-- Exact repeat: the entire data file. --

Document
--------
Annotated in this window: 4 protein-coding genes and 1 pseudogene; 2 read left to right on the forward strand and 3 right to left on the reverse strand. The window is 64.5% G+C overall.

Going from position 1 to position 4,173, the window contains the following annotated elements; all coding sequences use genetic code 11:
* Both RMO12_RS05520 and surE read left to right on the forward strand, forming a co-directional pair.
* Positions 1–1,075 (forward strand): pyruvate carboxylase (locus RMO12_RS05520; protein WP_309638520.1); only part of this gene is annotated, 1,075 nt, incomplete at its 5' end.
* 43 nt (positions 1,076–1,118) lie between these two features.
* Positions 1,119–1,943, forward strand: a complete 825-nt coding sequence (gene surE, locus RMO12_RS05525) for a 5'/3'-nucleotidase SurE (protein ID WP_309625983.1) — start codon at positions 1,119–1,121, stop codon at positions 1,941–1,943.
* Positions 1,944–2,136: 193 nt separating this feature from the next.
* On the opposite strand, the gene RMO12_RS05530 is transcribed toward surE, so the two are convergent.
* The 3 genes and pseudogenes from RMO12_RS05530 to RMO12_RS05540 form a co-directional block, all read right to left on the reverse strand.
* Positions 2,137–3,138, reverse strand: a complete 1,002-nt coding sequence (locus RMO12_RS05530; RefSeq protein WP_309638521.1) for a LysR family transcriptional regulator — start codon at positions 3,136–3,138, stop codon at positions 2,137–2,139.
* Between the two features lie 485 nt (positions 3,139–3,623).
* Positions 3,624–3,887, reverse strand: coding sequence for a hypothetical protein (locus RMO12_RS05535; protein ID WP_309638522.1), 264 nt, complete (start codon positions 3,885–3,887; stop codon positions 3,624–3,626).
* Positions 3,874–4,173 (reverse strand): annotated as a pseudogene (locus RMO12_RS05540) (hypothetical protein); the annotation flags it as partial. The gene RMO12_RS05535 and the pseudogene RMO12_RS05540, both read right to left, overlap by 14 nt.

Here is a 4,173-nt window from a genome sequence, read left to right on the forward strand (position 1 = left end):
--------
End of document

Annotated in this window: 4 protein-coding genes and 1 pseudogene; 2 read left to right on the forward strand and 3 right to left on the reverse strand. The window is 64.5% G+C overall.

Going from position 1 to position 4,173, the window contains the following annotated elements; all coding sequences use genetic code 11:
* Both RMO12_RS05520 and surE read left to right on the forward strand, forming a co-directional pair.
* Positions 1–1,075 (forward strand): pyruvate carboxylase (locus RMO12_RS05520; protein WP_309638520.1); only part of this gene is annotated, 1,075 nt, incomplete at its 5' end.
* 43 nt (positions 1,076–1,118) lie between these two features.
* Positions 1,119–1,943, forward strand: a complete 825-nt coding sequence (gene surE, locus RMO12_RS05525) for a 5'/3'-nucleotidase SurE (protein ID WP_309625983.1) — start codon at positions 1,119–1,121, stop codon at positions 1,941–1,943.
* Positions 1,944–2,136: 193 nt separating this feature from the next.
* On the opposite strand, the gene RMO12_RS05530 is transcribed toward surE, so the two are convergent.
* The 3 genes and pseudogenes from RMO12_RS05530 to RMO12_RS05540 form a co-directional block, all read right to left on the reverse strand.
* Positions 2,137–3,138, reverse strand: a complete 1,002-nt coding sequence (locus RMO12_RS05530; RefSeq protein WP_309638521.1) for a LysR family transcriptional regulator — start codon at positions 3,136–3,138, stop codon at positions 2,137–2,139.
* Between the two features lie 485 nt (positions 3,139–3,623).
* Positions 3,624–3,887, reverse strand: coding sequence for a hypothetical protein (locus RMO12_RS05535; protein ID WP_309638522.1), 264 nt, complete (start codon positions 3,885–3,887; stop codon positions 3,624–3,626).
* Positions 3,874–4,173 (reverse strand): annotated as a pseudogene (locus RMO12_RS05540) (hypothetical protein); the annotation flags it as partial. The gene RMO12_RS05535 and the pseudogene RMO12_RS05540, both read right to left, overlap by 14 nt.

Here is a 4,173-nt window from a genome sequence, read left to right on the forward strand (position 1 = left end):